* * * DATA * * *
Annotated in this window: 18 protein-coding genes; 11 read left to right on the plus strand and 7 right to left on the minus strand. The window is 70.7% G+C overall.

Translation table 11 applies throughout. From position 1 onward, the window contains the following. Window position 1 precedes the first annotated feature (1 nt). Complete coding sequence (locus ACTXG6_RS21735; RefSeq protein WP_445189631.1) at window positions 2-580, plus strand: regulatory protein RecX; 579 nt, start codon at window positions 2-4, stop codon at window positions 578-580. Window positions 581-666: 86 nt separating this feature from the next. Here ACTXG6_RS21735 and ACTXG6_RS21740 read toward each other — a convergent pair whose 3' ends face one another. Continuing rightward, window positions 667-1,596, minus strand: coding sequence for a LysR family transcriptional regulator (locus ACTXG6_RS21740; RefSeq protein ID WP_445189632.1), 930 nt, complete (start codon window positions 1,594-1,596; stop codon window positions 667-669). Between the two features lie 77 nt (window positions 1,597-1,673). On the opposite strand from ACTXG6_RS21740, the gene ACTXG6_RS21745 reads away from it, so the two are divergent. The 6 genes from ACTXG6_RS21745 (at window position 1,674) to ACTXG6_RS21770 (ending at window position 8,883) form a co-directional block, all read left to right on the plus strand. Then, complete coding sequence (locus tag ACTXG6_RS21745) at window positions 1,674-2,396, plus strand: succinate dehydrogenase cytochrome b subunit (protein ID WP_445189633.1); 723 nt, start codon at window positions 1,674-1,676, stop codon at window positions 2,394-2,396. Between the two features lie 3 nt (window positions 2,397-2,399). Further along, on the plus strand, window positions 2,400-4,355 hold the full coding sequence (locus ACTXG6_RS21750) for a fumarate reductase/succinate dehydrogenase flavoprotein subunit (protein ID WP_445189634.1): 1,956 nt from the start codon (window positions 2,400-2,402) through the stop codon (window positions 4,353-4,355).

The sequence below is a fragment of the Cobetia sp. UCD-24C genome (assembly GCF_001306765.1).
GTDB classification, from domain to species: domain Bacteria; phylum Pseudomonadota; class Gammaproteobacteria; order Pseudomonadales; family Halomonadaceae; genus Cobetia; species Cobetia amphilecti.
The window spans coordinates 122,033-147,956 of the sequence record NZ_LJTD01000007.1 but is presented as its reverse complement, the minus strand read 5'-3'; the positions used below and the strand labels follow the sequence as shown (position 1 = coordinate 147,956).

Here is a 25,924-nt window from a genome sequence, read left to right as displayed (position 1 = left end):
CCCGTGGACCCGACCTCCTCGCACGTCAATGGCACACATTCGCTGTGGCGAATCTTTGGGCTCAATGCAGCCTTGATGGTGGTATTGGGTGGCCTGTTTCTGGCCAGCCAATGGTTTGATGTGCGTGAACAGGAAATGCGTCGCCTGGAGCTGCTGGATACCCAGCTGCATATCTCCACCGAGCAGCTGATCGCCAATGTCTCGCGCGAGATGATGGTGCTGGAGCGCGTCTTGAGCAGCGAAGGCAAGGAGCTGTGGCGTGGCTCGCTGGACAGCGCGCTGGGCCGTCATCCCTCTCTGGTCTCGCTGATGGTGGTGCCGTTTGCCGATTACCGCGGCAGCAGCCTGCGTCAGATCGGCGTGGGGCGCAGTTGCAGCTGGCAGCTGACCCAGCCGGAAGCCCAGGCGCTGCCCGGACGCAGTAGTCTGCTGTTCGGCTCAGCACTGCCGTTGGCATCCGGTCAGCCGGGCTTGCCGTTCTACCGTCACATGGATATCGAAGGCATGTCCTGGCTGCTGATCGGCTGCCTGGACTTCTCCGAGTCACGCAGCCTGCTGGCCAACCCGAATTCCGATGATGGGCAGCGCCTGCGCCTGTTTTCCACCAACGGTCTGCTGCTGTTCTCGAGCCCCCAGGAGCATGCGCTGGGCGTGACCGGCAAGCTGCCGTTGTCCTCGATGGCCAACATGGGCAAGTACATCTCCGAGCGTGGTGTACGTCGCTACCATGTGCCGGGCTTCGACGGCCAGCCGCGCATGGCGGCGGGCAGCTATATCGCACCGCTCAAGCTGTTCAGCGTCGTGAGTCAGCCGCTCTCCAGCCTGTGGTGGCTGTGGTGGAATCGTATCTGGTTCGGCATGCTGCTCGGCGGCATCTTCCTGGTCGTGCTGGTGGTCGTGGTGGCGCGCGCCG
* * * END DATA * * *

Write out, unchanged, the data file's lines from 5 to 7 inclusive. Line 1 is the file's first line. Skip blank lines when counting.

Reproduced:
The window spans coordinates 122,033-147,956 of the sequence record NZ_LJTD01000007.1 but is presented as its reverse complement, the minus strand read 5'-3'; the positions used below and the strand labels follow the sequence as shown (position 1 = coordinate 147,956).

Here is a 25,924-nt window from a genome sequence, read left to right as displayed (position 1 = left end):
CCCGTGGACCCGACCTCCTCGCACGTCAATGGCACACATTCGCTGTGGCGAATCTTTGGGCTCAATGCAGCCTTGATGGTGGTATTGGGTGGCCTGTTTCTGGCCAGCCAATGGTTTGATGTGCGTGAACAGGAAATGCGTCGCCTGGAGCTGCTGGATACCCAGCTGCATATCTCCACCGAGCAGCTGATCGCCAATGTCTCGCGCGAGATGATGGTGCTGGAGCGCGTCTTGAGCAGCGAAGGCAAGGAGCTGTGGCGTGGCTCGCTGGACAGCGCGCTGGGCCGTCATCCCTCTCTGGTCTCGCTGATGGTGGTGCCGTTTGCCGATTACCGCGGCAGCAGCCTGCGTCAGATCGGCGTGGGGCGCAGTTGCAGCTGGCAGCTGACCCAGCCGGAAGCCCAGGCGCTGCCCGGACGCAGTAGTCTGCTGTTCGGCTCAGCACTGCCGTTGGCATCCGGTCAGCCGGGCTTGCCGTTCTACCGTCACATGGATATCGAAGGCATGTCCTGGCTGCTGATCGGCTGCCTGGACTTCTCCGAGTCACGCAGCCTGCTGGCCAACCCGAATTCCGATGATGGGCAGCGCCTGCGCCTGTTTTCCACCAACGGTCTGCTGCTGTTCTCGAGCCCCCAGGAGCATGCGCTGGGCGTGACCGGCAAGCTGCCGTTGTCCTCGATGGCCAACATGGGCAAGTACATCTCCGAGCGTGGTGTACGTCGCTACCATGTGCCGGGCTTCGACGGCCAGCCGCGCATGGCGGCGGGCAGCTATATCGCACCGCTCAAGCTGTTCAGCGTCGTGAGTCAGCCGCTCTCCAGCCTGTGGTGGCTGTGGTGGAATCGTATCTGGTTCGGCATGCTGCTCGGCGGCATCTTCCTGGTCGTGCTGGTGGTCGTGGTGGCGCGCGCCG